But France lacks a real leader nowadays, a leader like Serge Blanco at the end of the nineties. England has got Wilkinson, South Africa has Matfield or Habana, Australia has had a few of them, etc... but what has France got? How did Les Bleus enter to the World Cup? We can recall Le Monde's interview to a France staff member: "Au niveaux des All Blacks sur le plan physique". France's weapons were laid on physicallity and that left Chabal as their true star.

New Zealand and Brazil: 10 similarities and 10 differences

People are concerned over the future of club rugby in New Zealand after a season that has seen so many All Blacks depart to the U.K. and France. Some have even dared to ask for the rule of not selecting players abroad for the All Black squad to be overlooked. In the scope, the future of New Zealand's rugby.

How is it going to be in the future? Can New Zealand afford a strong club rugby like France and England do? Should New Zealand be another Brazil?

This has been differently approached by two players abroad: Rico Gear and Chris Jack a few weeks ago. The lock asked to prevent what he called a Brazil-like situation.

Is this it? Is New Zealand going to become a new Brazil? From this blog we give 10 similarities and 10 differences between these two giants.

  1. They have each arguably the best national team in history at their respective national sports.
  2. They focus on introducing the game to the kids.
  3. Their clubs cannot match foreign salaries.
  4. They were each far less successful at the first World Cup editions than everyone expected.
  5. Their hardest foe is their closest neighbour.
  6. Each of the two have a characteristic "jogo bonito" way of playing.
  7. They have only been world champions when they have had the best defense.
  8. The game has been adopted by the native population and has mixed with the country cultural inheritance.
  9. Both nations stop when the national team is playing
  10. National's team head coach is both the most desired position and hated person in the country.


  1. Brazil has nearly got 200 million people and 60 million football players. That makes Brazil on of the most populated countries and the one with more football players. On the other hand, there are "only" 4 million New Zealanders and just 140,000 of them are rugby players.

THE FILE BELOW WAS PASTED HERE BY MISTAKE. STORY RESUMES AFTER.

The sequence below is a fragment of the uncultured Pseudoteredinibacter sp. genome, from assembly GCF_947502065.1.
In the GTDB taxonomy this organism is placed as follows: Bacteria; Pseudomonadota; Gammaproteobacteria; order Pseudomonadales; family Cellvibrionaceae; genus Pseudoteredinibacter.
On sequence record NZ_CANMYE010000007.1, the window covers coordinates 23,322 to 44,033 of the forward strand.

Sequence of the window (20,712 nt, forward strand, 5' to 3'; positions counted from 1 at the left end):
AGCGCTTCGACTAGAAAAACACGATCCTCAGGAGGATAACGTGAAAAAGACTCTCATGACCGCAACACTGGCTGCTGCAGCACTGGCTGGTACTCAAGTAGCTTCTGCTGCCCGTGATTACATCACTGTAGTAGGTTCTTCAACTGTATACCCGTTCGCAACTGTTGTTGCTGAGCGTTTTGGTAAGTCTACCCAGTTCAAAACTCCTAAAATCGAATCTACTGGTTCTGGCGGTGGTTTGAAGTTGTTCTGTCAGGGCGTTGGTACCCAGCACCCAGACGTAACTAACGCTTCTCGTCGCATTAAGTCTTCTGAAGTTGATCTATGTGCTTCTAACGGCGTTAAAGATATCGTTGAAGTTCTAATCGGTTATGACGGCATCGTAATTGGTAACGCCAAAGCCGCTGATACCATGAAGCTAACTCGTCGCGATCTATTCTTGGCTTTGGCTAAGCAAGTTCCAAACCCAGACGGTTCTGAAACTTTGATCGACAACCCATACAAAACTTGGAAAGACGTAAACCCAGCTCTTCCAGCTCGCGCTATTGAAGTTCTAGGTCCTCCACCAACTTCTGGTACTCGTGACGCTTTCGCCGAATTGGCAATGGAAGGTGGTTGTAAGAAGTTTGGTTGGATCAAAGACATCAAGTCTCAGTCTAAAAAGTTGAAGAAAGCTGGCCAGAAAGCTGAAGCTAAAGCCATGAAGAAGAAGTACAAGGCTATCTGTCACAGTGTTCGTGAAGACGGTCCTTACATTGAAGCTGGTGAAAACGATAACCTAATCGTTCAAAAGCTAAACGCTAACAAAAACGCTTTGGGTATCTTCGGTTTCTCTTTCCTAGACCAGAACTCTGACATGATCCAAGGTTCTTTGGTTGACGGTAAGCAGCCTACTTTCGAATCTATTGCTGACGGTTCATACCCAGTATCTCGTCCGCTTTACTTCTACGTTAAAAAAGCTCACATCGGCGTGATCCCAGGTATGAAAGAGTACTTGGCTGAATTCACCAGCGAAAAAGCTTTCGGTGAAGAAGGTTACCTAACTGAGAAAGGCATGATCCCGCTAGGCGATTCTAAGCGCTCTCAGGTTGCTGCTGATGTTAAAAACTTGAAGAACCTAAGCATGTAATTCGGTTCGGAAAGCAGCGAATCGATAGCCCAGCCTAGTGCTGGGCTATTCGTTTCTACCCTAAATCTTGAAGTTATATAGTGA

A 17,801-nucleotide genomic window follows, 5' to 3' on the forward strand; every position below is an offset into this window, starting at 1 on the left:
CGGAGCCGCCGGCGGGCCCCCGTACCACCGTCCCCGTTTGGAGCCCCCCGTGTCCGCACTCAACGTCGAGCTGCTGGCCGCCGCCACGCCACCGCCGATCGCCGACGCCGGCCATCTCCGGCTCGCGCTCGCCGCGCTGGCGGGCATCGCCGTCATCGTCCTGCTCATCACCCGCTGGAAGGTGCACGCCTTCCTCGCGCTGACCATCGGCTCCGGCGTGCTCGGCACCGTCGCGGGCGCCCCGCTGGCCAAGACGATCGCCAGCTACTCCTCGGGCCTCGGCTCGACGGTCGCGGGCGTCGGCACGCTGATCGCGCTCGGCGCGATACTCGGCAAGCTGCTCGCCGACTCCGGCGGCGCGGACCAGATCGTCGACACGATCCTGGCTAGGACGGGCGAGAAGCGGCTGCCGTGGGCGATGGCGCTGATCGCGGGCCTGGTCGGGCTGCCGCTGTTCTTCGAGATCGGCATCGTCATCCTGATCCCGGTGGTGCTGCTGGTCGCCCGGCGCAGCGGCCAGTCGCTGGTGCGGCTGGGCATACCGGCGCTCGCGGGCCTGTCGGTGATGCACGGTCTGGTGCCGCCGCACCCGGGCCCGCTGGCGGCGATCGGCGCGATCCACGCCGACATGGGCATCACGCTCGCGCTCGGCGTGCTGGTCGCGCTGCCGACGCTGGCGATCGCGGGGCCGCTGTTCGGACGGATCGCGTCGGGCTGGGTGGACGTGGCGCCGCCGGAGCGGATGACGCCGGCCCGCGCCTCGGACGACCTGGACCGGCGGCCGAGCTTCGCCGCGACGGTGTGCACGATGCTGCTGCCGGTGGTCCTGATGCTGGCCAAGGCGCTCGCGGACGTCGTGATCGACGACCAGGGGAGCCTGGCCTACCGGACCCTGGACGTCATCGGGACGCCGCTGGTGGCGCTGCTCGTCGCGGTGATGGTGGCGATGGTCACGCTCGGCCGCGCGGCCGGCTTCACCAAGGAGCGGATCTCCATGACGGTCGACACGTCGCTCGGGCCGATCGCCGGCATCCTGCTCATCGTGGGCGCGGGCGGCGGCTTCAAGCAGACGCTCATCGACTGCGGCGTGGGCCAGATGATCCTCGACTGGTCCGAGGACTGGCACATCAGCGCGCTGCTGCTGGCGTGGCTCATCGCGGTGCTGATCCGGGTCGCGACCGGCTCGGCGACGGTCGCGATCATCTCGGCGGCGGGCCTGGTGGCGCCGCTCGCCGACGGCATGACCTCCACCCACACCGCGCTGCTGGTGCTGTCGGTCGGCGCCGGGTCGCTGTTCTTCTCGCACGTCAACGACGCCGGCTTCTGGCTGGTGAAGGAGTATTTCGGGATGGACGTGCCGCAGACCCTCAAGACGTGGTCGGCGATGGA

2. The GDP per capita is less than 7,000 US$ in Brazil while it is almost 30,000 US$ in New Zealand.
  3. Brazilian streets are full of kids dreaming that playing good football will fill their families with wealth, whereas in New Zealand, there are no kids on the streets (nor wealth in rugby).
  4. Brazilian club competition is of no interest while Super 14 is one of the top club competitions worldwide.
  5. Brazilian clubs hope to sell players to Europe to pay debts whereas Super 14 franchises would love to retain them.
  6. Brazil has won 5 World Cups although lost one on home soil. New Zealand has only won once but played on home soil.
  7. Brazil usually plays awfully during qualifying tournaments and wins every four years, while the All Blacks have been labelled "champions between World Cups".
  8. New Zealanders are too oft seen as "arrogant" by others while no one says so about Brazilians and simply see them as "the best".
  9. In Brazil there is simply no other sport, while New Zealanders love (besides rugby) league, cricket, football...
  10. In Brazil, Graham Henry would have been sacked on October the 8th.

Super 14: 44 days left

February, 15th. 06:35 GMT.

The ball will be kicked and a new Super 14 season will start off. Robbie Deans Crusaders will face the Brumbies at Christchurch. A lot to demonstrate on the Kiwi side (Does Robbie Deans coaching of the Crusaders allow the usage of half-kiwi and half-aussie for the Crusaders?) both for their coach and for some golden stars on the field.

South African Sharks call for a little bit of victimism as some of their key players were used in the late-year Springboks tour and/or have left for the Northern Hemisphere.

RugbyHeaven warns us to pay attention to the Hurrricanes and Auckland's impressive win in the Air New Zealand Cup together with star appointment of Nick Evans are a matter of joy for Blues supporters.

What do Matfield's Bulls think of all this?